A controversy over military recruiting at Harvard Law School while Elena Kagan was dean may say less about her views on the military than it does about her strong belief in equal rights for gays and lesbians, one of the foremost unsettled issues before the Supreme Court.
In a series of memos to the faculty and students, Kagan described the military’s policy of excluding openly gay men and women as “a profound wrong — a moral injustice of the first order.”
“It is a wrong that tears at the fabric of our own community because some of our members cannot, while others can, devote their professional careers to their country,” she wrote in 2003, shortly after becoming dean.
By contrast, “the Law School remains committed to the principle of equal opportunity for all persons, without discrimination on the basis of sexual orientation,” she said.
It marks one of the few times during her career in which she voiced a strong and deeply held view on a matter of legal controversy. It is also one of the issues sure to come before the high court in the years ahead.
The Constitution guarantees all people “equal protection of the laws,” but the Supreme Court has not ruled squarely on whether official discrimination based on a person’s sexual orientation violates the equal-protection clause. In 2003, the court struck down a Texas law that made private sex between gays a crime, but it did so by ruling that law violated the rights to liberty and privacy.
The justices could be forced to rule on the equal-protection issue if California’s ban on gay marriage is struck down by a lower court. Or the same issue could arise in state cases over adoptions, child custody or public benefits for same-sex couples. It is also possible the court could agree to hear a constitutional challenge to the military’s “don’t ask, don’t tell” policy that was adopted by Congress.
Kagan’s words suggest she may lean in favor of at least some of those challenges, though last year she responded to a question from senators by saying, “There is no federal constitutional right to same-sex marriage.”
Since her nomination this week, Kagan’s personal life as an unmarried woman has been a topic of discussion in some quarters, even as Republicans and Democrats have said it is not relevant to her confirmation. In response to questions, the White House said she is not a lesbian, and friends have come forward to say she is a heterosexual.
In 2002, the year before Kagan became dean, Harvard Law School joined others around the country in agreeing to give military recruiters full access to students through the campus Office of Career Services.
Prior to that time, Harvard had a compromise policy in place. Since 1979, most U.S. law schools said they would not permit employers to recruit at their schools if they discriminated based on race, gender, religion or sexual orientation.
Because Pentagon officials would not and could not sign a pledge saying they did not discriminate based on sexual orientation, they could not meet students in the campus placement office. However, students interested in the military could meet with military recruiters through the Harvard Law School Veterans Assn. elsewhere on campus. At other campuses, law students met military recruiters at the ROTC offices.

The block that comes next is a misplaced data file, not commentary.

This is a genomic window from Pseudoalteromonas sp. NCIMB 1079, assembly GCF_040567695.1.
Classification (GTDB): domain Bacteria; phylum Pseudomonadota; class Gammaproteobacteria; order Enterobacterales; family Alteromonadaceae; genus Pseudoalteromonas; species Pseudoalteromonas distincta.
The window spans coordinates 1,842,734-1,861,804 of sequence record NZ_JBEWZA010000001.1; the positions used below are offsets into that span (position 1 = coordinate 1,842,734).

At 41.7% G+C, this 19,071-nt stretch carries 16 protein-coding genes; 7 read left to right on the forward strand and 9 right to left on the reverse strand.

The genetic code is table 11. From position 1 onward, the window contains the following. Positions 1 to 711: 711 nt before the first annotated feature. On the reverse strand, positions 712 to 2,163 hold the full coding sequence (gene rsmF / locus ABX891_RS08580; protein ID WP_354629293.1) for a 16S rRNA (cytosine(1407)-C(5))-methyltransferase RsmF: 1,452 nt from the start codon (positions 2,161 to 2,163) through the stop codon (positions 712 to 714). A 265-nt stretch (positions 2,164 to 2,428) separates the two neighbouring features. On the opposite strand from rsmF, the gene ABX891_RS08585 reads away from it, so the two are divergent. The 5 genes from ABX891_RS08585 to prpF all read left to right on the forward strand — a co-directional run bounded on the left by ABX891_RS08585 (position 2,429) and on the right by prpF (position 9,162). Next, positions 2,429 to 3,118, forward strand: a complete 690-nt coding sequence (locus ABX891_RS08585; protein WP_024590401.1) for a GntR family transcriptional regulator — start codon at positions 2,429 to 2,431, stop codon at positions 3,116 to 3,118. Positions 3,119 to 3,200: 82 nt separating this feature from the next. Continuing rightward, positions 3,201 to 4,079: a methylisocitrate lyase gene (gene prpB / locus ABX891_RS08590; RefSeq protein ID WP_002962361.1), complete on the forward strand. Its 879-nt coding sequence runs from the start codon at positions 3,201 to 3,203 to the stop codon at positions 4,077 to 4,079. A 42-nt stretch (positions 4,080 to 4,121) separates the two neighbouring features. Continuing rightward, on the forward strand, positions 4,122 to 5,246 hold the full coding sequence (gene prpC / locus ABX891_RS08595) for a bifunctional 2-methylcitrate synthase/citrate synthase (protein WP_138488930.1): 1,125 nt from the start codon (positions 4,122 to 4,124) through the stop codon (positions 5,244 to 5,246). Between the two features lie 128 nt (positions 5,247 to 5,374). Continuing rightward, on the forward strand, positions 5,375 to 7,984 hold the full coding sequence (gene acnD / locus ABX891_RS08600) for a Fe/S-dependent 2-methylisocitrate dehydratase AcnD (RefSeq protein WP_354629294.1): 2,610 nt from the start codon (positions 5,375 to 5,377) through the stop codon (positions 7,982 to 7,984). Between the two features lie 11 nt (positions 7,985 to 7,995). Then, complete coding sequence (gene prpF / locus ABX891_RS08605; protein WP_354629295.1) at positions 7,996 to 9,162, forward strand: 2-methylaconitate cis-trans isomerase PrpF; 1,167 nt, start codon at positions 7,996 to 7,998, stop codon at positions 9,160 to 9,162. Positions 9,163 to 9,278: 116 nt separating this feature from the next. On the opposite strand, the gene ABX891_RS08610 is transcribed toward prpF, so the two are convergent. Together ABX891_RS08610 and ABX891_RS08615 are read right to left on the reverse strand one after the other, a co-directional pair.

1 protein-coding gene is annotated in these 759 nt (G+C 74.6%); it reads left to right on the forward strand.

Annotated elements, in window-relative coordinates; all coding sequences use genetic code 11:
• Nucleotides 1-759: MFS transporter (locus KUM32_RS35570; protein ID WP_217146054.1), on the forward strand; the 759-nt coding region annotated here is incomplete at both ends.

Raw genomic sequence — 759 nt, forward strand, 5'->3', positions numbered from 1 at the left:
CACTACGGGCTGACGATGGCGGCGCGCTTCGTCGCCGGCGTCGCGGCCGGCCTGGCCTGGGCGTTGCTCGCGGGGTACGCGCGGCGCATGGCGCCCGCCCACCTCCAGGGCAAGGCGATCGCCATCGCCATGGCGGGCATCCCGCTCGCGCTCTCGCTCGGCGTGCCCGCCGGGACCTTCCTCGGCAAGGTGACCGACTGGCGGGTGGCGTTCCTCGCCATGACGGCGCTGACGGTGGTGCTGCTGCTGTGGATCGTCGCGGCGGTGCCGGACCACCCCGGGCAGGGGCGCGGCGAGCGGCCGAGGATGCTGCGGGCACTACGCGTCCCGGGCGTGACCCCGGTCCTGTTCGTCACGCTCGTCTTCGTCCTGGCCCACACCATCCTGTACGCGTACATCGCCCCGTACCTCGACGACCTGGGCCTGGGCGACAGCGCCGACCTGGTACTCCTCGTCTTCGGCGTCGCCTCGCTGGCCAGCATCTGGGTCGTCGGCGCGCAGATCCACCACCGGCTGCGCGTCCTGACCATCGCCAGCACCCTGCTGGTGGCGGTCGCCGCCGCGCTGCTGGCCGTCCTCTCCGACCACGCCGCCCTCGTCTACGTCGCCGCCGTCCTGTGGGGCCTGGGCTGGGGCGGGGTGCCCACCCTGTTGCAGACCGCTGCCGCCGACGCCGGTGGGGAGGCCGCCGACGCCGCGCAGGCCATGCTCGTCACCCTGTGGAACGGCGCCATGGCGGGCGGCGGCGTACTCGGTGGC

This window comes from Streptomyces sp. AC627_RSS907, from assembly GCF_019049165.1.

The Clinton administration viewed this compromise approach as acceptable. But in December 2001, the Bush administration told law schools they were violating the Solomon Amendment, a law that said school officials may not “prohibit or in effect prevent” military recruiting on campus, and that doing so could lead to a cutoff of federal funding for the entire university. Though Harvard, Yale, USC and other law schools maintained they were not violating the law, they agreed to the Pentagon’s demand.
Then-Harvard Law Dean Robert Clark told the faculty and students he saw “no reasonable alternative” to going along with the government’s order. In 2003, when Kagan became dean, she continued the policy of permitting military recruiters, while at the same time expressing “deep distress” at the exclusion of gay and lesbian students.
But when the U.S. 3rd Circuit Court of Appeals ruled the Pentagon’s policy unconstitutional, Kagan announced that the law school was returning to its former policy of forbidding military recruiters from using the school’s placement office.
Kagan and a group of Harvard professors signed a friend-of-the-court-brief in the case saying the school was not violating the Solomon Amendment because it was not preventing or prohibiting military recruiting.
The legal challenge ended in crushing defeat at the Supreme Court in 2006. In a unanimous decision, Chief Justice John G. Roberts Jr. upheld the Pentagon’s enforcement of the Solomon Amendment. The next day, Kagan sent an e-mail to the faculty and students saying she was disappointed by the decision but would permit military recruiters to use the placement office.
Her view remained unchanged, however. On Oct. 1, 2008, shortly before President Obama’s election and Kagan’s nomination as solicitor general, she sent a final e-mail to students and the faculty restating her view.
“I believe discrimination against gays and lesbians seeking to enter military service is wrong, both unwise and unjust.… I look forward to the time when all of our students can pursue any career path they desire, including the path — as deeply honorable as any I can imagine — of devoting their professional lives to the defense of this country,” she wrote.